- The committee noted that a multi-agency team was put in place to oversee the programme but it did not provide a report on areas of coverage.
- It added that the maize flour under the programme was not stamped “subsidy.”
A maize flour subsidy programme implemented in mid 2022 did not yield the anticipated results, a report of Departmental Committee on Agriculture and Livestock shows.
The report, which has been tabled before the National Assembly, says the programme may not have achieved its intended objective of supplying sifted white maize flour in all parts of the country at Sh100
It added that the maize flour under the programme was not stamped “subsidy.”
This, the report points out, may have reduced the success levels because the flour could have been hoarded by unscrupulous value chain suppliers and sold at higher profits at the end of the programme.
The John Mutunga-led committee noted that a multi-agency team was put in place to oversee the programme but it did not provide a report on areas of coverage.
The report says millers manufactured the sifted maize and supplied it to wholesalers who supplied it to value chains.
"It was, however, not their responsibility to find out where the flour was sold and if it got to the consumers at the required retail price of Sh100,” the report explains.
The committee recommended Sh500 million owed to members of the Grain Millers Owners Association should be factored in the Budget Estimates for 2023/2024 Financial Year and paid because their computations were clear.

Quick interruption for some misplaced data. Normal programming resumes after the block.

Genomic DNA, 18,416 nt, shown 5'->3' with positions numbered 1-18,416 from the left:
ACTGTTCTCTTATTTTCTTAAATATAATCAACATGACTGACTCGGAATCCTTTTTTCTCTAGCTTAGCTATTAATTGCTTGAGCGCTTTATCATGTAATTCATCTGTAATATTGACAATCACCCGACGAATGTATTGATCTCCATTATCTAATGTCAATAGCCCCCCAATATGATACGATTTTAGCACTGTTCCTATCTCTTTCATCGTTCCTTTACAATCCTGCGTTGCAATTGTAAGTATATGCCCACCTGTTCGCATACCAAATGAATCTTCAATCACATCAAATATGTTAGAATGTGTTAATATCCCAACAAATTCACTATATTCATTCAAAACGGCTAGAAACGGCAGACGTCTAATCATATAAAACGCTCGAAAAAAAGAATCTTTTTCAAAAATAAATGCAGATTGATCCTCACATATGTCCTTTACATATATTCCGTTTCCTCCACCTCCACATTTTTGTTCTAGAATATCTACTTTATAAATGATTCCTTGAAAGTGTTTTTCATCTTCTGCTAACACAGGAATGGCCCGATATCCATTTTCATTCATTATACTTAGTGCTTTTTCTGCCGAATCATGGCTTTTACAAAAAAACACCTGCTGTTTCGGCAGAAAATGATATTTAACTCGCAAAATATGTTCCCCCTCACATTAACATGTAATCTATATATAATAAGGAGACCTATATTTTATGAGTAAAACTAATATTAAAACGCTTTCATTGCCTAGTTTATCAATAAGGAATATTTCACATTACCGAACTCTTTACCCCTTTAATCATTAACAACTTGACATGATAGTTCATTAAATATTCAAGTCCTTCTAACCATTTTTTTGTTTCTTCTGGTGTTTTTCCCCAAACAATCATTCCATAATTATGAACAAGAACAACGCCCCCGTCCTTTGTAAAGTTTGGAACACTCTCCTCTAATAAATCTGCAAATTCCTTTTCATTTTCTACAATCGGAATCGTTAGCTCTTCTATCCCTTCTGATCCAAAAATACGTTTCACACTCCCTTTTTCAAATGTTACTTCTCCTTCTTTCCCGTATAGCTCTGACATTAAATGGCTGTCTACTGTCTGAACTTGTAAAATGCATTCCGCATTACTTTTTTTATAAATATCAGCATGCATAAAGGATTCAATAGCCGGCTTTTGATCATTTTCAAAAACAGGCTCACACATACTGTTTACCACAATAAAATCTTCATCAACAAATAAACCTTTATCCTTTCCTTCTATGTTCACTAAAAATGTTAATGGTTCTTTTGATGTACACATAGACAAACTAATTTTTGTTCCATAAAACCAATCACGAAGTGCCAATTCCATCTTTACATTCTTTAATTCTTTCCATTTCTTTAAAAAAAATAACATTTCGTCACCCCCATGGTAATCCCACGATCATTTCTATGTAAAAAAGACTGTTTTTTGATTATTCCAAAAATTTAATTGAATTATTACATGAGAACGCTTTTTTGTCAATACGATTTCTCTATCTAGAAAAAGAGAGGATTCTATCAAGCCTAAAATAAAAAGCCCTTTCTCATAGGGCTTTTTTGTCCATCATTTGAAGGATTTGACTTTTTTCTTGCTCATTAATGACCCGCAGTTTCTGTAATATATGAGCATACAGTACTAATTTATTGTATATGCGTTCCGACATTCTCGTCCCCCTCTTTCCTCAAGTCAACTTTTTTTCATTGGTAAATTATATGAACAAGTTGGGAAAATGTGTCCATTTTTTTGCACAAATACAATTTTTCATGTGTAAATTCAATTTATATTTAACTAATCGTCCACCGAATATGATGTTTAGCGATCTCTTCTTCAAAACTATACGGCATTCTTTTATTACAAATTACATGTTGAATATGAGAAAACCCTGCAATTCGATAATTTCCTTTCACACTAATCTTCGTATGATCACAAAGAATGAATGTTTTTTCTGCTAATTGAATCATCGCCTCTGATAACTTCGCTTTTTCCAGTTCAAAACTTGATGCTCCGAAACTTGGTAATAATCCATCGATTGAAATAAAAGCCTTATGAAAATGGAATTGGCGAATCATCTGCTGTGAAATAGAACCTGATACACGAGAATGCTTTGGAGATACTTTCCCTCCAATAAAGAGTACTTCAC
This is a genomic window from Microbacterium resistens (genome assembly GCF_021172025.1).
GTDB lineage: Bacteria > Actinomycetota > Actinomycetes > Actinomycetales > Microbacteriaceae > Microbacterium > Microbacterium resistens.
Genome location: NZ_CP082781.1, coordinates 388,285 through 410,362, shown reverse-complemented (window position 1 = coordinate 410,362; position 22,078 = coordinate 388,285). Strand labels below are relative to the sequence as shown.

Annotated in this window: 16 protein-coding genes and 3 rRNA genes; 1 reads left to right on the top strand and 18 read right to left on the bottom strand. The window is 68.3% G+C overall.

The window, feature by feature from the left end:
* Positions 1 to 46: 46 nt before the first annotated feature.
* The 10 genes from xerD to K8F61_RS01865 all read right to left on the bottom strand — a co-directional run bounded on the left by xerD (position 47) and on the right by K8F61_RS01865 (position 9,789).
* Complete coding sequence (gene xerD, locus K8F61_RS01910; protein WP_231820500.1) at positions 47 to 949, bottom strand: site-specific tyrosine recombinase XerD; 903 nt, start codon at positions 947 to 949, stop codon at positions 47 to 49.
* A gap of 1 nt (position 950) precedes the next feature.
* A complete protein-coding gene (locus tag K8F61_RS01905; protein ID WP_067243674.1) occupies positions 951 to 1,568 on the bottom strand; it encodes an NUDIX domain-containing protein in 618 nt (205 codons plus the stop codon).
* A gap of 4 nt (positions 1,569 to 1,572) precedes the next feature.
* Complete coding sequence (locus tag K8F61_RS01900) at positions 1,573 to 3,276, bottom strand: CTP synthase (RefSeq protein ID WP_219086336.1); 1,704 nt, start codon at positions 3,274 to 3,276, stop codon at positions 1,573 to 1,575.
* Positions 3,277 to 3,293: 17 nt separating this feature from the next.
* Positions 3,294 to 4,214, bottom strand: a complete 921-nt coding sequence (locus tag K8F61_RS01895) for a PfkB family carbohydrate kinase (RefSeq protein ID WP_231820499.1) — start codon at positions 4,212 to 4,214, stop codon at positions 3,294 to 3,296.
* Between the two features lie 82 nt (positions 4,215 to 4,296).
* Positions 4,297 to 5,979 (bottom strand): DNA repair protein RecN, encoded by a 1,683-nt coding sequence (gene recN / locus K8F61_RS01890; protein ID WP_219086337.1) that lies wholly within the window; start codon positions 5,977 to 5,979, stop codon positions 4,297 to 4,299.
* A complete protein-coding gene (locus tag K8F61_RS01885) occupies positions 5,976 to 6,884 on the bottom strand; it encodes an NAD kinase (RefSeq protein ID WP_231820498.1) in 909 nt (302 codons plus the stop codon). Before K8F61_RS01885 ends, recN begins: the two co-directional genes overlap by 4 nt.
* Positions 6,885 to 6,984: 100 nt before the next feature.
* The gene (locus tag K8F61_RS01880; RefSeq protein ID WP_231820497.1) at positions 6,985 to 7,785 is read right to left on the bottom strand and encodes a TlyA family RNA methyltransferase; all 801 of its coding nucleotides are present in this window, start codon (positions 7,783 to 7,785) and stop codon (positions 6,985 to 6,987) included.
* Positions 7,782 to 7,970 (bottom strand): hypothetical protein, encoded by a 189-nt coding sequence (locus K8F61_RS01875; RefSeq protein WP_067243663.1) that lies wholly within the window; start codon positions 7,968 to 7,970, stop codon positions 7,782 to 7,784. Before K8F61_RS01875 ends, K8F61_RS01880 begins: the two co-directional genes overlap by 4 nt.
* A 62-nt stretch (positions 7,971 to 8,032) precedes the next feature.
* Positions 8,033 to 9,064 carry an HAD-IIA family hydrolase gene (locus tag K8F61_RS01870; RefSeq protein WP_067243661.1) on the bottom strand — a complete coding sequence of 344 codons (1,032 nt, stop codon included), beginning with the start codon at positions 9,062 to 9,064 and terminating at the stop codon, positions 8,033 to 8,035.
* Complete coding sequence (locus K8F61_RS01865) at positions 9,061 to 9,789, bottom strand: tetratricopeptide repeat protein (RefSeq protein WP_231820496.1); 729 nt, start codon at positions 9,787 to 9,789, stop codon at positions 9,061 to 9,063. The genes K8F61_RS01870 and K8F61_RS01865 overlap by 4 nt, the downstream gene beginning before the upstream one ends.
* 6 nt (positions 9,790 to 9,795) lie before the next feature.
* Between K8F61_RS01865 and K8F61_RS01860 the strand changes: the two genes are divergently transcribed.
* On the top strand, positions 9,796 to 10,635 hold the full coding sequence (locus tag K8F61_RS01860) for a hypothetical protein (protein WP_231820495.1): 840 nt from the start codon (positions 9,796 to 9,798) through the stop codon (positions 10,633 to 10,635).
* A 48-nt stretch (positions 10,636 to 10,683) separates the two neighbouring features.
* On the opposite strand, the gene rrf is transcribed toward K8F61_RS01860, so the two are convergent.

The Ministry of Agriculture was asked to come up with a policy on how to engage in future subsidy programmes within three months of the adoption of the report.
The figures of the maize supplied in the programme was provided by the ministry of Agriculture, Cereal Millers Association and Grain Mill Owners Association.
The committee said it established that the total amount spent on the Maize Flour Subsidy Programme was Sh7.26 billion.
"However, CMA informed the committee that the total amount for the programme was Sh6.6 billion while GMOA stated that the total amount was Sh6.4 billion,” the report added.
In mid 2022, flour prices skyrocketed to a record high of Sh210 for 2kg packet.
Retired President Uhuru Kenyatta introduced the short term Maize Flour Subsidy Programme between July 21 to August 17, 2022.
Under the programme consumers were to purchase a 2kg packet of sifted maize flour at Sh100 instead of Sh210 in an effort to make the commodity affordable to most Kenyans.
The report of the committee notes that in the Kenyan model, farmers enjoy a double subsidy.
"Ideally, the government should intervene on either supply side or demand side but not both," the report notes.
It explained that the government can intervene to keep costs of production low or allow producers sell at market prices and subsidise cost for consumers.